As an idea conceived by Gartner four years ago, AIOps is already a mature practice. But it is also one that continues to evolve as businesses turn to AIOps to support new use cases, and as AIOps vendors build better and more efficient AIOps tools.
That fact begs the questions: what’s next for AIOps? What are the relevant trends that will shape the future of AIOps over the next several years, and how will AIOps use cases evolve going forward?
Predicting the future is always a messy business, of course, but here are some predictions about what’s next for AIOps.
Growth of Domain-Agnostic AIOps Tools
Traditionally, most AIOps solutions have fallen into the category that Gartner labels “domain-centric.” These are tools that can support a limited range of use cases, such as those associated with a certain industry or a certain type of data. Domain-centric AIOps tools are easier to build because they have a relatively narrow range of functionality. Of course, that is also a key drawback. It requires organizations to deploy multiple domain-centric AIOps solutions if they need to address use cases that span multiple domains.
Going forward, an increasing number of AIOps tools are likely to evolve into (or be replaced by) domain-agnostic solutions. Domain-agnostic AIOps tools (like Broadcom’s) can cater to a broad array of use cases, and they can leverage virtually any type of data source without the need for special training or configuration.
Enabling DevOps Risk Management
In the world of DevOps and SRE, risk management is a relatively novel concept. It focuses on how DevOps teams and SREs can use the software delivery chain to manage organizational risks.
Traditionally, this process required a fair amount of manual work. Teams relied on practices like manual post-mortems and qualitative feedback loops to figure out where their greatest risks lay with regard to software delivery.
With AIOps, however, DevOps risk management can become a highly automated, efficient process. AIOps tools can automatically assess the relationship between software delivery processes and user experiences, then identify weak points that teams should address in order to optimize software delivery outcomes.
More generally, AIOps will help DevOps engineers and SREs to manage change more effectively as well as respond to outages more rapidly. AIOps is already doing this, of course, but as AIOps tools grow even more sophisticated, they will enable greater and greater degrees of reliability within the software delivery process.
True DevSecOps: Finally Integrating SecOps and IT Ops
DevSecOps, a concept that encourages security operations teams to work closely with IT operations and development teams, has been a buzzword for years.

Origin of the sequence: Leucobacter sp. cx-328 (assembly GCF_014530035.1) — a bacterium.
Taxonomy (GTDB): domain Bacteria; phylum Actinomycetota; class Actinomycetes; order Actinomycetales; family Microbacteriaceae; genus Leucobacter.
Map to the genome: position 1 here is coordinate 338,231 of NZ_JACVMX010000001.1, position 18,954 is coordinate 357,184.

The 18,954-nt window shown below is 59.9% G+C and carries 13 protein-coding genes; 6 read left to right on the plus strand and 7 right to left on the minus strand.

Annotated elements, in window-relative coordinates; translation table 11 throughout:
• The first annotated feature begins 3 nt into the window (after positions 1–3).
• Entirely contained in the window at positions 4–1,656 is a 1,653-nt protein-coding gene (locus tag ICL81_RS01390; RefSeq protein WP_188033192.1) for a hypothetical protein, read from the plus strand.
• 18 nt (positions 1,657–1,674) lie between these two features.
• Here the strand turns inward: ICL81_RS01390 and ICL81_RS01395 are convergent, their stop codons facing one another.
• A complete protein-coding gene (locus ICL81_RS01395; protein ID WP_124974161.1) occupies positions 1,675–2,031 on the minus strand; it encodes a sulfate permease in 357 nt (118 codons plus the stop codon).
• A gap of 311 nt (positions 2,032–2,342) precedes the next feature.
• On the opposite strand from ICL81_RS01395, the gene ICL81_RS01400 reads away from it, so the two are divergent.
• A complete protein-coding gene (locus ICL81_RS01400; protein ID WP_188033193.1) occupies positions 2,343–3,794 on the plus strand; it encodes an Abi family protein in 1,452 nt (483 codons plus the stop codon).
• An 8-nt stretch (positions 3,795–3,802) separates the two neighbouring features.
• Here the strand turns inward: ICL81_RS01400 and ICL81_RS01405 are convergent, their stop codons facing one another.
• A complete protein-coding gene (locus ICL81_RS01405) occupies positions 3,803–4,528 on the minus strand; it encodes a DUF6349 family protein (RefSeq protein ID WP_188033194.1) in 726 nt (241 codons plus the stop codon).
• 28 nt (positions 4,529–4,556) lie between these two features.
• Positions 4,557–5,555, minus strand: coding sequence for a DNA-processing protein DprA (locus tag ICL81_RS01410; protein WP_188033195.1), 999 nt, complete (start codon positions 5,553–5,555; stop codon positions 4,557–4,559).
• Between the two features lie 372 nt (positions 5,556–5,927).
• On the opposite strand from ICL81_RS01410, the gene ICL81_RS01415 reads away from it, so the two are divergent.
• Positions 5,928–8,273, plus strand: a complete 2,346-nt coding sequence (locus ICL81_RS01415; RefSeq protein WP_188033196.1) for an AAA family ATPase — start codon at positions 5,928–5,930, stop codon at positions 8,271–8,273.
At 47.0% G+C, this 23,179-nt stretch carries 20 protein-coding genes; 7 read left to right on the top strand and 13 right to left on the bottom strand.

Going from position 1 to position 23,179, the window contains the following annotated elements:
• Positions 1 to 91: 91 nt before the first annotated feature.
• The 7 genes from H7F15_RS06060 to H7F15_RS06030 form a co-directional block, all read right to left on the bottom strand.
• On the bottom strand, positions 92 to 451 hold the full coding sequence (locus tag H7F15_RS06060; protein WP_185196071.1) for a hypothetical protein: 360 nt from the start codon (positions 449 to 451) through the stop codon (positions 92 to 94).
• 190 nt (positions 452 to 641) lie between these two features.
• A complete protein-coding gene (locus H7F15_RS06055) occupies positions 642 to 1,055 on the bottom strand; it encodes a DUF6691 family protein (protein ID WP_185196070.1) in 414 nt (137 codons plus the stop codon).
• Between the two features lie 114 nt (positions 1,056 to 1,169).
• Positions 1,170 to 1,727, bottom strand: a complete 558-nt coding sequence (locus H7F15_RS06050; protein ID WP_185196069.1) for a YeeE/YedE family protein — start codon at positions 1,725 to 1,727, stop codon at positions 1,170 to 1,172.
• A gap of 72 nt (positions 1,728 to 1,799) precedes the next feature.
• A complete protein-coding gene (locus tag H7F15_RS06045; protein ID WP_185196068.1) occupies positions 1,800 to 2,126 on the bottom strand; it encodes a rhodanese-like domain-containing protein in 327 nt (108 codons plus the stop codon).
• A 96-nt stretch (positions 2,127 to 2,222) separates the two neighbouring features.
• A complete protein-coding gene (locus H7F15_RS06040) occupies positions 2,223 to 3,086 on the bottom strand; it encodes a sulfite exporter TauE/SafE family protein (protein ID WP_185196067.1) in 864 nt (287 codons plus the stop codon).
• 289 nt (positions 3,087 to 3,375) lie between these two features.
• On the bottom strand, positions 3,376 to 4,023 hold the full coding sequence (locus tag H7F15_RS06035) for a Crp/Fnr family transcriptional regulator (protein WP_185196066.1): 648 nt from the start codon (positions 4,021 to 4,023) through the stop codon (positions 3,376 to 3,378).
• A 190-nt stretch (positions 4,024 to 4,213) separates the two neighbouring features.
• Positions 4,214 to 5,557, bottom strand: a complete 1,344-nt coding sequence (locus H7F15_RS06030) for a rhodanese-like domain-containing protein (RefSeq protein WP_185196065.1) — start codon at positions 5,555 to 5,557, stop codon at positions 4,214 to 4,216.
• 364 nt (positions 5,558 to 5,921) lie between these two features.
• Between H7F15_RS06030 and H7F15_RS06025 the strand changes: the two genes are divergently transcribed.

But the problem with DevSecOps is that it’s easy to talk about and hard to practice. How do you actually give SecOps teams the visibility they need into DevOps processes to enable true collaboration between all stakeholders? How do you ensure that security problems can be surfaced and resolved quickly without disrupting the software delivery process? Those are not simple questions to answer.
With AIOps, however, making DevSecOps work in practice becomes a more realistic proposition. There are two main reasons why. First, AIOps helps teams collect and analyze data related to all types of risks – including those related to security and application performance – and then consolidate it into alerts and recommendations that everyone in the IT organization can use. This is one practical way to de-silo DevOps and SecOps, because it means that both teams have a common set of dashboards to work from when solving problems.
Second, AIOps can play a critical role in helping teams to understand the most efficient and secure way to solve problems. That’s important because, traditionally, the most obvious solution for a software performance issue wasn’t always the most secure solution, and the fastest solution to security problems wasn’t necessarily the least disruptive to end-users. AIOps can help teams sort through complex issues in order to find the right middle ground between security priorities and software delivery goals – which is exactly what DevSecOps is all about.
A Step Closer to NoOps
For years, there has been talk of NoOps, a concept that describes a world in which IT operations are so completely automated that they no longer really exist.
We may never reach a state where humans cease to play any kind of role in IT operations. However, AIOps is very much ushering in a world in which infrastructure becomes largely self-managed, greatly reducing the burden placed on IT teams to solve issues manually. Truly complex problems may always require human intervention, but routine operations, like autoscaling and the remediation of standard performance problems, can be outsourced to AIOps tools.
AIOps already delivers a great deal of value to IT organizations seeking faster, more efficient, and more reliable means of managing complex IT estates. Yet AIOps is poised to do even more in coming years as AIOps solutions grow more sophisticated and better able to address the needs that extend beyond basic IT operations.